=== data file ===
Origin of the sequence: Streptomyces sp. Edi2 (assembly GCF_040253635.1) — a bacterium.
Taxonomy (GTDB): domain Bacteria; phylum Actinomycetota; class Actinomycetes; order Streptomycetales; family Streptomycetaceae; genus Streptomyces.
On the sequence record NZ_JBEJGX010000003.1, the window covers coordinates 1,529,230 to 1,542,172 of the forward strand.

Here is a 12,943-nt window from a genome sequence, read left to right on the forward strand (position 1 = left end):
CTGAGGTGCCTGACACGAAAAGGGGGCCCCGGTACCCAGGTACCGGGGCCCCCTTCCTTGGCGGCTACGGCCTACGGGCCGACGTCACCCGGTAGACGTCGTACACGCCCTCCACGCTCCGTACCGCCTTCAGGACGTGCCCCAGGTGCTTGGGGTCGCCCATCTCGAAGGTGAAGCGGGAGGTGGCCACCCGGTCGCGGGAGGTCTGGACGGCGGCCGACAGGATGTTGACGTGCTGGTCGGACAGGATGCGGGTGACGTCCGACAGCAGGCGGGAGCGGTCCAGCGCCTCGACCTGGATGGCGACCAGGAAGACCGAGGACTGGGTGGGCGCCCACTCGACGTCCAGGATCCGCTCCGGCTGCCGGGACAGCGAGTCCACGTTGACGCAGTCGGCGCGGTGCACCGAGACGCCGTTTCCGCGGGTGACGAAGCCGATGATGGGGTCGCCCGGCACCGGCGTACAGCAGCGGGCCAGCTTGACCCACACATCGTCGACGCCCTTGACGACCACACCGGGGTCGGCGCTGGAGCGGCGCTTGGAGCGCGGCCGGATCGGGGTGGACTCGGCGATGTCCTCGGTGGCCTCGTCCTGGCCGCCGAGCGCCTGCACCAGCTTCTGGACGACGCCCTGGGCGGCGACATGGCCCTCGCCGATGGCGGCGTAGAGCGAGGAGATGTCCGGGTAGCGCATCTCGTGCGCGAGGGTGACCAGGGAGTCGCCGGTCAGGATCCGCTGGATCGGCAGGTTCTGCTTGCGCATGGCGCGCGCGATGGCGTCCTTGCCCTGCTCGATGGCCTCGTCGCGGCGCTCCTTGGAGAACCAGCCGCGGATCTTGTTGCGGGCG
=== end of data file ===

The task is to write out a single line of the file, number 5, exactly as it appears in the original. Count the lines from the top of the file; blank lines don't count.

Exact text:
CTGAGGTGCCTGACACGAAAAGGGGGCCCCGGTACCCAGGTACCGGGGCCCCCTTCCTTGGCGGCTACGGCCTACGGGCCGACGTCACCCGGTAGACGTCGTACACGCCCTCCACGCTCCGTACCGCCTTCAGGACGTGCCCCAGGTGCTTGGGGTCGCCCATCTCGAAGGTGAAGCGGGAGGTGGCCACCCGGTCGCGGGAGGTCTGGACGGCGGCCGACAGGATGTTGACGTGCTGGTCGGACAGGATGCGGGTGACGTCCGACAGCAGGCGGGAGCGGTCCAGCGCCTCGACCTGGATGGCGACCAGGAAGACCGAGGACTGGGTGGGCGCCCACTCGACGTCCAGGATCCGCTCCGGCTGCCGGGACAGCGAGTCCACGTTGACGCAGTCGGCGCGGTGCACCGAGACGCCGTTTCCGCGGGTGACGAAGCCGATGATGGGGTCGCCCGGCACCGGCGTACAGCAGCGGGCCAGCTTGACCCACACATCGTCGACGCCCTTGACGACCACACCGGGGTCGGCGCTGGAGCGGCGCTTGGAGCGCGGCCGGATCGGGGTGGACTCGGCGATGTCCTCGGTGGCCTCGTCCTGGCCGCCGAGCGCCTGCACCAGCTTCTGGACGACGCCCTGGGCGGCGACATGGCCCTCGCCGATGGCGGCGTAGAGCGAGGAGATGTCCGGGTAGCGCATCTCGTGCGCGAGGGTGACCAGGGAGTCGCCGGTCAGGATCCGCTGGATCGGCAGGTTCTGCTTGCGCATGGCGCGCGCGATGGCGTCCTTGCCCTGCTCGATGGCCTCGTCGCGGCGCTCCTTGGAGAACCAGCCGCGGATCTTGTTGCGGGCG